The process of issuing an emergency alert is rapid and complex, and public expectation is “extremely high.”
Julia Peterson, Saskatoon StarPhoenix
Editor’s Note: This story contains disturbing details and descriptions of violence and abuse some readers may find upsetting.
MELFORT — As the first week of the coroner’s inquest into the 2022 mass killings in the communities of James Smith Cree Nation and Weldon drew to a close, witnesses shared their insights into the provincewide emergency response.
From Sept. 4, 2022 — when Myles Sanderson killed 11 people and injured 17 others — to Sept. 7 when he died in police custody, many people throughout Saskatchewan got word of what was happening via a series of ever-updating emergency alerts.
Mandy Maier works for the Saskatchewan RCMP strategic communications. She told the inquest that some members of her team have now worked on the La Loche school shooting, the Humboldt Broncos bus crash and now these mass killings.
“(We) don’t carry a badge, but we are very committed to the safety of the people in Saskatchewan,” she said.
On Friday morning, she talked the inquest through the process of issuing an emergency alert.
She says, especially since the 2020 shootings in Nova Scotia, the public’s expectations of the emergency alert system have become “extremely high.”
But anybody issuing these alerts has to work quickly, concisely and with incredible precision.
Alerts being sent to cellphones have strict character limits, and the digital ‘voice’ only works well if names and numbers are written in a specific format.
Maier said there are also other “strategic considerations” when it comes to sending an alert.
“There is a high likelihood that a suspect will receive the same emergency alert messages that the public will receive, so we have to be very specific about the information we send,” she said.
The alerting system is complex and sometimes Byzantine, she explained, with “not a lot of guiding principles for emergency alert issuers” and 146 different types of events that can warrant an alert.
Within these categories, only 32 can trigger a “broadcast-immediate” alert, like the ones sent out about the mass killings that interrupted TV and radio broadcasts and played a loud noise on people’s cellphones.
While it is possible to send out alerts about a “dangerous person,” Maier explained that most of the alerts sent out between Sept. 4 and 7 of 2022 were actually categorized as a “civil emergency” — which would usually be used to inform the public about something like a riot.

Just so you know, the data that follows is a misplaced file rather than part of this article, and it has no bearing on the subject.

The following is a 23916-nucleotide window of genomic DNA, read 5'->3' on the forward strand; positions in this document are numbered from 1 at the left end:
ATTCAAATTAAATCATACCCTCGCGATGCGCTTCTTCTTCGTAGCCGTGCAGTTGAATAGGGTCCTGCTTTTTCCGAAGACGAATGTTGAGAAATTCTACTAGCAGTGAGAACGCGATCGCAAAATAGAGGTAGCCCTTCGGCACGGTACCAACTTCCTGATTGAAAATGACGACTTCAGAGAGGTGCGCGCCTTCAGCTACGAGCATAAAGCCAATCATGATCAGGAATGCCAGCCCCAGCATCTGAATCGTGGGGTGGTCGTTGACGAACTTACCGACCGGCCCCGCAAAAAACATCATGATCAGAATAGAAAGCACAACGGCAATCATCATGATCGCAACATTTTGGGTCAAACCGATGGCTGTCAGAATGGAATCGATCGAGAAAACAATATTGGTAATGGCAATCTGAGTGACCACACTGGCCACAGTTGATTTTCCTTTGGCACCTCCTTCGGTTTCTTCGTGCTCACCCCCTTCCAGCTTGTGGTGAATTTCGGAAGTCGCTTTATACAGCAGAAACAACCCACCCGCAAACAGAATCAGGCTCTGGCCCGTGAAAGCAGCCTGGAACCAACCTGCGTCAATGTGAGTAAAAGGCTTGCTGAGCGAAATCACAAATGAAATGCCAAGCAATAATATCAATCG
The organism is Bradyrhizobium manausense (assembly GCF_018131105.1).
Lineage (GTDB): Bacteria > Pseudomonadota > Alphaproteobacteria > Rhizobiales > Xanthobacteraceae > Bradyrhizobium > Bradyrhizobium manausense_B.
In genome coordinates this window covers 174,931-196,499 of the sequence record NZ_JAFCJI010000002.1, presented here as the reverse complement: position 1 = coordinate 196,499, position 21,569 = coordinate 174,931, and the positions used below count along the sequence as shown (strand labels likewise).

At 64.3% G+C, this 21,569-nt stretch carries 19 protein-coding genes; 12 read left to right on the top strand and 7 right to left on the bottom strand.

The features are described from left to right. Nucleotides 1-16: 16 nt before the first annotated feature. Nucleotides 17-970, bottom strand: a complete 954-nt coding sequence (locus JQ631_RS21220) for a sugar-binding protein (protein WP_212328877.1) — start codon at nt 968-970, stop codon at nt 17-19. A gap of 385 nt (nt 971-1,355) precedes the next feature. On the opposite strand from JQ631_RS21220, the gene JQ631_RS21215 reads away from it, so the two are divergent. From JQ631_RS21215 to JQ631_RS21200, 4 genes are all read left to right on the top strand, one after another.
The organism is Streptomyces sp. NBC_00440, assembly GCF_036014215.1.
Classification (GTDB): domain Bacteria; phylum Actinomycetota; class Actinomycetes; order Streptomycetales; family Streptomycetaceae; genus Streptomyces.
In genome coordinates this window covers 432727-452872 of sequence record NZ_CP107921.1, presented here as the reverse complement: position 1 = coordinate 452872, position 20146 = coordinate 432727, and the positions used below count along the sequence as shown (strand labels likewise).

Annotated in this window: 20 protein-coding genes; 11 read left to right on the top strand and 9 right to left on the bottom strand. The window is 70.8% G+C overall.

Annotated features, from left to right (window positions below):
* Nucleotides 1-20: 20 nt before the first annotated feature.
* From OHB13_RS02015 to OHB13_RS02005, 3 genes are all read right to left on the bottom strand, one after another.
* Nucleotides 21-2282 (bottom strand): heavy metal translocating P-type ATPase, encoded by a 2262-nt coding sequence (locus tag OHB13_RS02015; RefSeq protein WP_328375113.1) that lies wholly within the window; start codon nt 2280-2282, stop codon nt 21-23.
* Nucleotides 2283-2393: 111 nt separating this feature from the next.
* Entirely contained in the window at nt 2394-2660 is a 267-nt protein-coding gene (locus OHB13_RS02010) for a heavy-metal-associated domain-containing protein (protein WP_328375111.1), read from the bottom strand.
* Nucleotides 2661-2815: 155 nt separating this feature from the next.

That’s because the “civil emergency” category can trigger a broadcast-immediate alert, while “dangerous person” cannot. Under the circumstances, with Myles Sanderson likely armed and dangerous and still at large, Maier said the general public needed to be brought into the loop right away.
‘Something really bad is happening’
On Sept. 4, 2022, the Saskatchewan RCMP strategic communications office got a call just before 6:30 in the morning.
“Something really bad is happening,” the on-call support worker heard over the phone. “We need to prepare, potentially, to issue an emergency alert.”
Maier can only describe what happened next as “organized chaos.”
The office scrambled to send out suspect and vehicle descriptions, information about what the public needed to do to say safe, and instructions to call the police with any information.
The third alert sent out that day had a photo of the wrong person — another man with the same name, from the same community, but in no way associated with the mass killings.
“This was a human error,” Maier explained, and it was corrected later in the day.
“We used the information we had at the time.”
In total, the Saskatchewan RCMP sent out twelve alerts about the evolving situation, and more alerts were issued in Alberta and Manitoba as well.
If you or someone you know is in immediate danger of self-harm or experiencing suicidal thoughts, please contact Crisis Services Canada (1-833-456-4566), Saskatoon Mobile Crisis (306-933-6200), Prince Albert Mobile Crisis Unit (306-764-1011), Regina Mobile Crisis Services (306-525-5333) or the Hope for Wellness Help Line, which provides culturally competent crisis intervention counselling support for Indigenous peoples (1-855-242-3310).